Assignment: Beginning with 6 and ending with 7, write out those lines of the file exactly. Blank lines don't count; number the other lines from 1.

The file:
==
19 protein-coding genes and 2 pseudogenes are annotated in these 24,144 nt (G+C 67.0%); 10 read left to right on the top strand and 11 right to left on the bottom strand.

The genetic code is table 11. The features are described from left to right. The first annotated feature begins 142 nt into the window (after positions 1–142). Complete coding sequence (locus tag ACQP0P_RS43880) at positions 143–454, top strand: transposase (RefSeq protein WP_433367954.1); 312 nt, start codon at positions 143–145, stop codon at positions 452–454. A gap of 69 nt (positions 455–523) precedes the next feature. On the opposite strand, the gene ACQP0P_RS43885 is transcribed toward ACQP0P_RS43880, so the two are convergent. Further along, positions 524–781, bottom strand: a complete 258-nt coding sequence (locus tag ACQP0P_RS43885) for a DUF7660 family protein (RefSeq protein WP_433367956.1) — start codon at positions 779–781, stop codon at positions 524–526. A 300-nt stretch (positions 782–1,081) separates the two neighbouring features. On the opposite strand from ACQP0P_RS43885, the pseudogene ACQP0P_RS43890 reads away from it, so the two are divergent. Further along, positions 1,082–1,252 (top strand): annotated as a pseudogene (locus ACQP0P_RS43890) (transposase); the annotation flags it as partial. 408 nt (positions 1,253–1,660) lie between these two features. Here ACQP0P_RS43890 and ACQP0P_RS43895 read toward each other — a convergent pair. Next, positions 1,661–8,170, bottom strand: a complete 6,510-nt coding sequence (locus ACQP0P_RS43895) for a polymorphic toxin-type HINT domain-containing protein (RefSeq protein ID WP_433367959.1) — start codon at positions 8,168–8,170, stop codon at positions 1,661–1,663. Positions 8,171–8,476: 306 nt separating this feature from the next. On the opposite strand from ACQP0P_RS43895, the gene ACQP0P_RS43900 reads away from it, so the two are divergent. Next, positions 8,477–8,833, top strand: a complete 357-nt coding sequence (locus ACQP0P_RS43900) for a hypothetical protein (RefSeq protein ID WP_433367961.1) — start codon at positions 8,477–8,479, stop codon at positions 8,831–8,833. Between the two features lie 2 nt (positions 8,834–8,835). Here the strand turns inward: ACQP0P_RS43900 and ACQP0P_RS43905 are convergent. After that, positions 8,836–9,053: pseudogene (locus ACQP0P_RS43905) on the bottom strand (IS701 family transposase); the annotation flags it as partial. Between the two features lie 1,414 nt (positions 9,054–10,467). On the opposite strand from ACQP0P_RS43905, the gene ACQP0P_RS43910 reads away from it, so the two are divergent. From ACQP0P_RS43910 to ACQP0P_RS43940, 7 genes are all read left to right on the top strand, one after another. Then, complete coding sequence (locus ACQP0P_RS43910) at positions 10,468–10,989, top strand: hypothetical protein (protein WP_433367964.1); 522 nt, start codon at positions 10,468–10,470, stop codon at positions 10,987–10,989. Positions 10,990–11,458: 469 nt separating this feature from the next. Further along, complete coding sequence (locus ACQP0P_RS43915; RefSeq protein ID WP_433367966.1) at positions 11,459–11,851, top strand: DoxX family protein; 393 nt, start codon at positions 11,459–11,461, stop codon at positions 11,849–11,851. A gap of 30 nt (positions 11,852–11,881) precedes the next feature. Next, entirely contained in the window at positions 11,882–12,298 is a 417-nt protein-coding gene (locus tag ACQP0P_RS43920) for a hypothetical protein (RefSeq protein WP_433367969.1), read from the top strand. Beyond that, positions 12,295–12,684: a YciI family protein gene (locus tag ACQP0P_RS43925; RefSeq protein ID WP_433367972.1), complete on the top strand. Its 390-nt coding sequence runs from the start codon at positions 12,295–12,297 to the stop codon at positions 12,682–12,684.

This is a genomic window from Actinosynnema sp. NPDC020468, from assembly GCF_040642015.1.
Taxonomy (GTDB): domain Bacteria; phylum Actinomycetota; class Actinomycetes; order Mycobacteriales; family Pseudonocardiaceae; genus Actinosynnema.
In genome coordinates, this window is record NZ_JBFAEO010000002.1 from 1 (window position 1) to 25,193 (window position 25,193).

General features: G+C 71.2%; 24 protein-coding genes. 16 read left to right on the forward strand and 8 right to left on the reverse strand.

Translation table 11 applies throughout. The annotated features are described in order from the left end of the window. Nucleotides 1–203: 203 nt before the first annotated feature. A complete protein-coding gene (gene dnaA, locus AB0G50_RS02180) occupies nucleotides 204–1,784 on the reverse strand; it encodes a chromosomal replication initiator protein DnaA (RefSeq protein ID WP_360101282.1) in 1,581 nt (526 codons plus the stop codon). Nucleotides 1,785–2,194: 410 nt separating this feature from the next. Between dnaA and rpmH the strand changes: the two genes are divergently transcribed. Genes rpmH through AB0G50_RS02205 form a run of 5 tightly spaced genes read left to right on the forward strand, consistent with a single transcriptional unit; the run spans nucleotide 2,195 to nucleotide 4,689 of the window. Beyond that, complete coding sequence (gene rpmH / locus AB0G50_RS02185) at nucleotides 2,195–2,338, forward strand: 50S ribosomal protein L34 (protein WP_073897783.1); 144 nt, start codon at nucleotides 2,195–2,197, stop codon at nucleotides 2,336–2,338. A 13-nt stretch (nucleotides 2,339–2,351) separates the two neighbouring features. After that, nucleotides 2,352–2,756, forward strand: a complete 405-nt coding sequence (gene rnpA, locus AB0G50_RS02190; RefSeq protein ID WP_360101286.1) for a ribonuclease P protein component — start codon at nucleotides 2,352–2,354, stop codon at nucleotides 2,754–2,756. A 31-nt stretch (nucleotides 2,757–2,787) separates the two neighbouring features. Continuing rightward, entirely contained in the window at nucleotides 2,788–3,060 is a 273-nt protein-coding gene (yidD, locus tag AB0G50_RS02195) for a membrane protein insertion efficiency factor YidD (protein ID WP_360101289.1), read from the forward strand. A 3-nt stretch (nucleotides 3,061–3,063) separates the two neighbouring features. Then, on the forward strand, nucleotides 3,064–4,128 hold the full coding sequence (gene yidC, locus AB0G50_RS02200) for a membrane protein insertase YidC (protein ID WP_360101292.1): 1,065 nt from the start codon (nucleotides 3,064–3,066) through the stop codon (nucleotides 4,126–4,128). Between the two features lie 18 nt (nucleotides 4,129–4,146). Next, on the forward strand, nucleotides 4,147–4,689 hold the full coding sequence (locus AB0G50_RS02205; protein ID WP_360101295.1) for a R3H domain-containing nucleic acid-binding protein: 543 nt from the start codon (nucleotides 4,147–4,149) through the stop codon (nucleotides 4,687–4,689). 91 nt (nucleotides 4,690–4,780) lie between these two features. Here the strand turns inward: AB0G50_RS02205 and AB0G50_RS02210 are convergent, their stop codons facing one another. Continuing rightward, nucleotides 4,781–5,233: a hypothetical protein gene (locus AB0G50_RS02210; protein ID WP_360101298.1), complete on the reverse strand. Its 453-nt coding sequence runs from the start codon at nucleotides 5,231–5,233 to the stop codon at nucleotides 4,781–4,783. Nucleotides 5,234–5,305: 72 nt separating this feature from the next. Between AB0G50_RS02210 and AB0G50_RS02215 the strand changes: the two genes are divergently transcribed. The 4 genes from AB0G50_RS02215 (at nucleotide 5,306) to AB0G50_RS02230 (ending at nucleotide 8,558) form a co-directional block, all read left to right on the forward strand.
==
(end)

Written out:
General features: G+C 71.2%; 24 protein-coding genes. 16 read left to right on the forward strand and 8 right to left on the reverse strand.

Translation table 11 applies throughout. The annotated features are described in order from the left end of the window. Nucleotides 1–203: 203 nt before the first annotated feature. A complete protein-coding gene (gene dnaA, locus AB0G50_RS02180) occupies nucleotides 204–1,784 on the reverse strand; it encodes a chromosomal replication initiator protein DnaA (RefSeq protein ID WP_360101282.1) in 1,581 nt (526 codons plus the stop codon). Nucleotides 1,785–2,194: 410 nt separating this feature from the next. Between dnaA and rpmH the strand changes: the two genes are divergently transcribed. Genes rpmH through AB0G50_RS02205 form a run of 5 tightly spaced genes read left to right on the forward strand, consistent with a single transcriptional unit; the run spans nucleotide 2,195 to nucleotide 4,689 of the window. Beyond that, complete coding sequence (gene rpmH / locus AB0G50_RS02185) at nucleotides 2,195–2,338, forward strand: 50S ribosomal protein L34 (protein WP_073897783.1); 144 nt, start codon at nucleotides 2,195–2,197, stop codon at nucleotides 2,336–2,338. A 13-nt stretch (nucleotides 2,339–2,351) separates the two neighbouring features. After that, nucleotides 2,352–2,756, forward strand: a complete 405-nt coding sequence (gene rnpA, locus AB0G50_RS02190; RefSeq protein ID WP_360101286.1) for a ribonuclease P protein component — start codon at nucleotides 2,352–2,354, stop codon at nucleotides 2,754–2,756. A 31-nt stretch (nucleotides 2,757–2,787) separates the two neighbouring features. Continuing rightward, entirely contained in the window at nucleotides 2,788–3,060 is a 273-nt protein-coding gene (yidD, locus tag AB0G50_RS02195) for a membrane protein insertion efficiency factor YidD (protein ID WP_360101289.1), read from the forward strand. A 3-nt stretch (nucleotides 3,061–3,063) separates the two neighbouring features. Then, on the forward strand, nucleotides 3,064–4,128 hold the full coding sequence (gene yidC, locus AB0G50_RS02200) for a membrane protein insertase YidC (protein ID WP_360101292.1): 1,065 nt from the start codon (nucleotides 3,064–3,066) through the stop codon (nucleotides 4,126–4,128). Between the two features lie 18 nt (nucleotides 4,129–4,146). Next, on the forward strand, nucleotides 4,147–4,689 hold the full coding sequence (locus AB0G50_RS02205; protein ID WP_360101295.1) for a R3H domain-containing nucleic acid-binding protein: 543 nt from the start codon (nucleotides 4,147–4,149) through the stop codon (nucleotides 4,687–4,689). 91 nt (nucleotides 4,690–4,780) lie between these two features. Here the strand turns inward: AB0G50_RS02205 and AB0G50_RS02210 are convergent, their stop codons facing one another. Continuing rightward, nucleotides 4,781–5,233: a hypothetical protein gene (locus AB0G50_RS02210; protein ID WP_360101298.1), complete on the reverse strand. Its 453-nt coding sequence runs from the start codon at nucleotides 5,231–5,233 to the stop codon at nucleotides 4,781–4,783. Nucleotides 5,234–5,305: 72 nt separating this feature from the next. Between AB0G50_RS02210 and AB0G50_RS02215 the strand changes: the two genes are divergently transcribed. The 4 genes from AB0G50_RS02215 (at nucleotide 5,306) to AB0G50_RS02230 (ending at nucleotide 8,558) form a co-directional block, all read left to right on the forward strand.